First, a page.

WI Emergency Management: Flooding caused $8.3M in damage to infrastructure in Kenosha, Racine, Walworth
MADISON — Though this summer’s rains have caused extensive flooding in parts of Wisconsin, flooding has always been a part of life in the state because of its many rivers and lakes.
French settlers in Prairie du Chien made one of the first written records of flooding in the state in 1785, calling it “the year of great waters,” Wisconsin Public Radio reported (http://bit.ly/2tx6KNs). Several towns along the Mississippi River were completely submerged. It was the first of at least 40 major floods in that area.
Devastating flooding in 1880 halted railroad service in La Crosse when the Black and Mississippi rivers overflowed their banks. Wolf River’s rising level swept away bridges in Keshena, Belle Plaine and Shiocton.
The Fox Valley also saw its worst flooding in 1880. The Lewiston levee on the Wisconsin River broke, flooding the river and leaving Portage completely surrounded by water.
One of the state’s most disastrous floods was in 1884 in Chippewa Valley. The area received 14 inches of rain in 24 hours, and floodwaters swept away more than 400 million feet of logs from lumber yards, which knocked down everything in their path. At least 150 houses and 19 bridges in Eau Claire were washed away.
Wisconsin Emergency Management officials on Sunday, July 23rd offered an update on damage in SE Wisconsin, resulting from storms that led to severe flooding July 11th-12th:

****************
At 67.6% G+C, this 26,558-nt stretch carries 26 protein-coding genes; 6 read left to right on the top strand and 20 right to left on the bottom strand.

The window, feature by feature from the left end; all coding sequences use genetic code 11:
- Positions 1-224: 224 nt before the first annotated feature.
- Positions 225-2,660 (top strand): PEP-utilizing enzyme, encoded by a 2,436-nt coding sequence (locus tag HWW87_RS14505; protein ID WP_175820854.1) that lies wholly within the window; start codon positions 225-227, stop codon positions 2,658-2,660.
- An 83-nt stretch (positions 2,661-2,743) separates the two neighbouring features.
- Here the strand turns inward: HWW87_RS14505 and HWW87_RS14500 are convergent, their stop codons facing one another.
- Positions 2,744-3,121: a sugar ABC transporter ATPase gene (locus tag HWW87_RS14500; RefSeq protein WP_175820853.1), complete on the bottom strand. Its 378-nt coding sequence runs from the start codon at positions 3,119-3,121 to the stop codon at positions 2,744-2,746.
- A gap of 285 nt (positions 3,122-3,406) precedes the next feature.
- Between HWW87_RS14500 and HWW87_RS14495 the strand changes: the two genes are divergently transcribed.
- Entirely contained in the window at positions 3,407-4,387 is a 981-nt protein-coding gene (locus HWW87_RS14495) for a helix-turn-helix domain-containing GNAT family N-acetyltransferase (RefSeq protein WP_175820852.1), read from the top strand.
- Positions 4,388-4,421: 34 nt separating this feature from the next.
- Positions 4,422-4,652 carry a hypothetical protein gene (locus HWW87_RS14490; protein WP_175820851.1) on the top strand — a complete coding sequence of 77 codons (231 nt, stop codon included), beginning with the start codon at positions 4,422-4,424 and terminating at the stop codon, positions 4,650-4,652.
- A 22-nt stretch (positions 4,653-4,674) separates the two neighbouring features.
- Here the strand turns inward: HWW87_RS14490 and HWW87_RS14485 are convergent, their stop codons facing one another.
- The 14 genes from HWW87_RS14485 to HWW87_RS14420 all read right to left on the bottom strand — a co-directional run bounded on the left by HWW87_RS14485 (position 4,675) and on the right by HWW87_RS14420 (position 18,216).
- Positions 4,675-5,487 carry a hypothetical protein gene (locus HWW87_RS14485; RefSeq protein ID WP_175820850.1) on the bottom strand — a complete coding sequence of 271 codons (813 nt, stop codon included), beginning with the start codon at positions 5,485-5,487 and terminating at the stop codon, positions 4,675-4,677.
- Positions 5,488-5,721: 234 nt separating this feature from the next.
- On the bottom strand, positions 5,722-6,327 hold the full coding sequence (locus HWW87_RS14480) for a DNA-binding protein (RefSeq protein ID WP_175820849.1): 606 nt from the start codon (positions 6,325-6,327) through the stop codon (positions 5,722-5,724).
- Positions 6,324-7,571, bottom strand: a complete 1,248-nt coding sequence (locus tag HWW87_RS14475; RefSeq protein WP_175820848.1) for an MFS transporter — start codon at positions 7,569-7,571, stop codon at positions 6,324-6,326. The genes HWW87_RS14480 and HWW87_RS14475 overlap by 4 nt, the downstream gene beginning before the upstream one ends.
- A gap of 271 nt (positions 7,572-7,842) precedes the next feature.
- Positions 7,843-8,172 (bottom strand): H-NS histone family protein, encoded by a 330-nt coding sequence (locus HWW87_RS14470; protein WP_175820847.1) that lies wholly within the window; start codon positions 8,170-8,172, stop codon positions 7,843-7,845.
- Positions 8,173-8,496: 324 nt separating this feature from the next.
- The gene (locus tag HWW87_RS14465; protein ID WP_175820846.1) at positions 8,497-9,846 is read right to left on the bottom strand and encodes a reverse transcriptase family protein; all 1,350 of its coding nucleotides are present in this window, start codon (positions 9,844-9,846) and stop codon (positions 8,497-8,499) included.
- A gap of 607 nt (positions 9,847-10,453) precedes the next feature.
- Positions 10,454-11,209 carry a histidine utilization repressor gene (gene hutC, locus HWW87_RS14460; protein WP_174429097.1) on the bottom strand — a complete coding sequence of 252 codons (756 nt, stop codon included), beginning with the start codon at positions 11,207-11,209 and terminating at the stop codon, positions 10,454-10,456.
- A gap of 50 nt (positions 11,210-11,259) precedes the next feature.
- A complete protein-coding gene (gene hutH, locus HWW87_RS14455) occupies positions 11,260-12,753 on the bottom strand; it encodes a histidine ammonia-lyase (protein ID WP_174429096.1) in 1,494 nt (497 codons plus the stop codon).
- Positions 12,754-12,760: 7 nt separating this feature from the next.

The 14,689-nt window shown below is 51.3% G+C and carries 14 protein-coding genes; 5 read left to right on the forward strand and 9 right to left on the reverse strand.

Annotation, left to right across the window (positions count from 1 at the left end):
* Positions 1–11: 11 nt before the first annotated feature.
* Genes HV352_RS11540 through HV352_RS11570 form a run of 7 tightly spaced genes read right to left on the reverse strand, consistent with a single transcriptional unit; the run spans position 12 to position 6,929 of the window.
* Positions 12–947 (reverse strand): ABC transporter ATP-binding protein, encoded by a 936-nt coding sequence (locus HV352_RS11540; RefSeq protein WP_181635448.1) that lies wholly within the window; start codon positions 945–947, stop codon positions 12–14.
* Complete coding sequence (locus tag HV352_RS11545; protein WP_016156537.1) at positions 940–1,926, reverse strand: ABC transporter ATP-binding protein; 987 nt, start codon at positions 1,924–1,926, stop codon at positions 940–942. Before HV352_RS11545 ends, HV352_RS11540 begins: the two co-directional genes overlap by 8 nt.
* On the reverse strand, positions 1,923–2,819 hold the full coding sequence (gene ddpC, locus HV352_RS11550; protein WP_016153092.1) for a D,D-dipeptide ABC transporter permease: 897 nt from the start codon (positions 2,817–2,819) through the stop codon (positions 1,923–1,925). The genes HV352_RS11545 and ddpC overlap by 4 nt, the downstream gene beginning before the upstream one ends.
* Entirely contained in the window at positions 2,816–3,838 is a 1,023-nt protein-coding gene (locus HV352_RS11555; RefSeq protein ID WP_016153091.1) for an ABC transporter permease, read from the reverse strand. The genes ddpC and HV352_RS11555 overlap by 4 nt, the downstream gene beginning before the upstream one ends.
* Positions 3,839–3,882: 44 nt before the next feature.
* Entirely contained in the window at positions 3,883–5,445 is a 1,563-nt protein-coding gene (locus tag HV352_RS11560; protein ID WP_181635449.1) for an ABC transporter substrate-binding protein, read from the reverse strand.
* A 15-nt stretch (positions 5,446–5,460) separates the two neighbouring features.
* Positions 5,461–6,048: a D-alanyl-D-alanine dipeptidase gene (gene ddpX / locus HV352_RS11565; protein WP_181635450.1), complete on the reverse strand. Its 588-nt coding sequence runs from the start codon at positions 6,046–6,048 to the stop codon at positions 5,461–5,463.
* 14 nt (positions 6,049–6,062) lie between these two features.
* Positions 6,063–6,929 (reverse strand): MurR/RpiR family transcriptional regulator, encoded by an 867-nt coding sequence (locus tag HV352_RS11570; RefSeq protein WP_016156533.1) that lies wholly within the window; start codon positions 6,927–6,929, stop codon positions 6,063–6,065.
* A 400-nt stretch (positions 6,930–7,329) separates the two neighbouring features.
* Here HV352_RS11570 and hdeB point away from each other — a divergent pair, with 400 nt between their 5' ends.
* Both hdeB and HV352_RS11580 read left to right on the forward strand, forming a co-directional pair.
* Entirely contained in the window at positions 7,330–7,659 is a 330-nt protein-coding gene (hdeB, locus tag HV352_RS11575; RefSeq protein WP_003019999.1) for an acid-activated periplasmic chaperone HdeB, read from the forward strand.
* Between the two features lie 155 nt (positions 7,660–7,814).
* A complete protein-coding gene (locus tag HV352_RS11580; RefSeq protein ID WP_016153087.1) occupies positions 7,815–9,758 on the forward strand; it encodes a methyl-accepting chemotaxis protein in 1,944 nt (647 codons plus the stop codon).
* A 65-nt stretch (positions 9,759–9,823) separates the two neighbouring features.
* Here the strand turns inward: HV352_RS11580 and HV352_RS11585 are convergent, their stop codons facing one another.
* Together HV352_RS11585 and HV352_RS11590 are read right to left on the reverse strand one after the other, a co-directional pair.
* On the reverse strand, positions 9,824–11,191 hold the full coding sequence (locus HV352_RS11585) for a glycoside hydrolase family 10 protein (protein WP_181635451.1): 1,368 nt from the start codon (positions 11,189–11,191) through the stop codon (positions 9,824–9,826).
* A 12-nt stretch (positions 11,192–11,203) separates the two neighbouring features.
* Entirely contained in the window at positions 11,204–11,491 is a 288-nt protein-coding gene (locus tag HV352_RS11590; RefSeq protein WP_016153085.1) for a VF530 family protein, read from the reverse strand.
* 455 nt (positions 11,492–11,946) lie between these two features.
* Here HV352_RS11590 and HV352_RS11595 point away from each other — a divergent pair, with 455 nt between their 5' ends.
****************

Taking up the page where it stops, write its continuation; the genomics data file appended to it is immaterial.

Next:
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Kenosha County reports four businesses with major damage
Polk County had one business with major damage
Racine County had 16 businesses with minor damage and six businesses with major damage
Walworth County had 10 businesses with minor damage
Damage to public infrastructure (roads, bridges, dams, etc.) – Total $8,449,689 million:
Chippewa County – $5,000
Jackson County – $18,000
Kenosha County – $1,707,010 million
Polk County – $42,000
Racine County – $3,930,679 million
Walworth County – $2,747,000 million
Meanwhile, Governor Scott Walker on Sunday toured flood damage in Grant County, in Cassville. According to Wisconsin Emergency Management officials, at least five homes were destroyed, 10 suffered major damage, and others were affected by the flooding Friday night into Saturday morning (July 21st-22nd). That flooding was triggered by up to 10 inches of rain which fell in a matter of hours. The governor also met with and thanked the first responders at the Cassville Fire Station, crediting their hard work with saving lives.
Governor Walker declared a State of Emergency for 17 Wisconsin counties due to flooding: Buffalo, Crawford, Dane, Grant, Green, Iowa, Jackson, Juneau, La Crosse, Lafayette, Monroe, Pepin, Richland, Rock, Sauk, Trempealeau and Vernon Counties.
Below is an update on damage in SW WI as a result of July 19th-20th storms:
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The National Weather Service says another round of rain and possible storms is expected Tuesday starting in northwest Wisconsin, moving into the southern part of the state Wednesday into Thursday morning. Flood warnings remain in effect for the Baraboo, Rock, Pecatonica, Sugar, Turtle Creek, Kickapoo, Trempealeau and Fox Rivers.